Tuesday, March 17, 2009

Okay, one more

I was going to be selfish and keep this one to myself, but I love it so much I had to share it. It's my favorite image from the weekend.

Annie Leibovitz wrote, "There are not many smiling people in my pictures. I've never asked anyone to smile. Almost never. Maybe a few times I felt I had to, when people looked really depressed, but I apologized for asking. You can almost hear the sigh of relief when you tell someone they don't have to smile.

Where did "Smile for the camera" come from? It's a tic. A way of directing attention to the camera. "Look at the birdie." The smile is a component of family pictures. Mothers don't want to see their children looking unhappy...It took me years to understand that I equated asking someone to smile with asking them to do something false

There are people who smile naturally. It's their temperament. And you can catch a smile that is spontaneous, of the moment. My daughter Sarah has the most beautiful smile. When you see it occuring so naturally in children you hate to see it lost. I crumbled inside one day when I saw Sarah fake a smile."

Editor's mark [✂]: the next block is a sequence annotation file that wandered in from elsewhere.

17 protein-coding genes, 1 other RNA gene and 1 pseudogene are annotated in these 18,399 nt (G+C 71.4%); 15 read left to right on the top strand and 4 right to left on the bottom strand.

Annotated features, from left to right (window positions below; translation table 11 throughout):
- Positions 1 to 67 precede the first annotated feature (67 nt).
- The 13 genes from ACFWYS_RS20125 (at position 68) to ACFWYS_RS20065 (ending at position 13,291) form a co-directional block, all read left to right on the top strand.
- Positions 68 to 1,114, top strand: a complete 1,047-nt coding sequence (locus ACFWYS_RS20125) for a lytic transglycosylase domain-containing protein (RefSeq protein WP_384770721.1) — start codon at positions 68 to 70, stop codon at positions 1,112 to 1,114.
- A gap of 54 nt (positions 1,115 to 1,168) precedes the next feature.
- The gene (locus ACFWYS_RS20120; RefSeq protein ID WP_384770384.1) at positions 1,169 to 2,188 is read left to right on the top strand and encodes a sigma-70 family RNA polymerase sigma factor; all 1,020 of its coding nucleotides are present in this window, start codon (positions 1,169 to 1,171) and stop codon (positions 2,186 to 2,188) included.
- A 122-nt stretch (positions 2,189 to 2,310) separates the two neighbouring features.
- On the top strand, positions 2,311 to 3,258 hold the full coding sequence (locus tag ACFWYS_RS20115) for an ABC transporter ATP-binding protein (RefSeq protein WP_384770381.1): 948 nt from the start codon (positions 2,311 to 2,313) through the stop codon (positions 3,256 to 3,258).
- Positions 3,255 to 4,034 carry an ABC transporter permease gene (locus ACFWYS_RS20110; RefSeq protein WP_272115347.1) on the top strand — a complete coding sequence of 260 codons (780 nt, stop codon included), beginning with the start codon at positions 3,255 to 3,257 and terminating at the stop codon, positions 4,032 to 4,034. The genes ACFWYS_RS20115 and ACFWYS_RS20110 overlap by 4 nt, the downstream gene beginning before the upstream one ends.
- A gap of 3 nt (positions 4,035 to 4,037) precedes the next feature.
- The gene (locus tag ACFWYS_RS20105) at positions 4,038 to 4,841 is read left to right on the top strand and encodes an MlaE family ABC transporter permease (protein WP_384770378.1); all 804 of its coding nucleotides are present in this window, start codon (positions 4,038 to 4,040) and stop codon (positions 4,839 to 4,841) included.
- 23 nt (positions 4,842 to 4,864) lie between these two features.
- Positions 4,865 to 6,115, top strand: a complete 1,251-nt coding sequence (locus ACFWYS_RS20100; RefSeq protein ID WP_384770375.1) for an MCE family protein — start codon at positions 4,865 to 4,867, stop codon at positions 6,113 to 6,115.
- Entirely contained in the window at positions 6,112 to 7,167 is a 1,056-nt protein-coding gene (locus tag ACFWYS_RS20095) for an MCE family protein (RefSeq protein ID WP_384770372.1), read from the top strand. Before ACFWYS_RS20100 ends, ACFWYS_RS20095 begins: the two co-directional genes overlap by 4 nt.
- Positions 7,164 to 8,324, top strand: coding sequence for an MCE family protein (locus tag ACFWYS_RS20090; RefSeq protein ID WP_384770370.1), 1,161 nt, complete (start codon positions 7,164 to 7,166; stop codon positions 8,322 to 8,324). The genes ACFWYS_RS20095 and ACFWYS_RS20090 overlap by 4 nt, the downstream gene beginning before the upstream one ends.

I understand that completely. My best images of Zozer are, without a doubt, those that aren't posed with a faked smile.

I used to feel guilty that I didn't take her to Olan Mills or Picture People to have studio portraits made. People I work with bring in their proofs and I'd have a twinge of guilt that I wasn't having regular formal portraits made of my little girl. But then one day I took a good, hard look at my favorite images I have framed at my desk. They, much like the photograph I made above, told me I wouldn't trade my images for the finest studio shots in all the world. There's not a single photographer out there who could capture what I do, simply because of the trust and love Zoe and I have for each other. How cool is that?!


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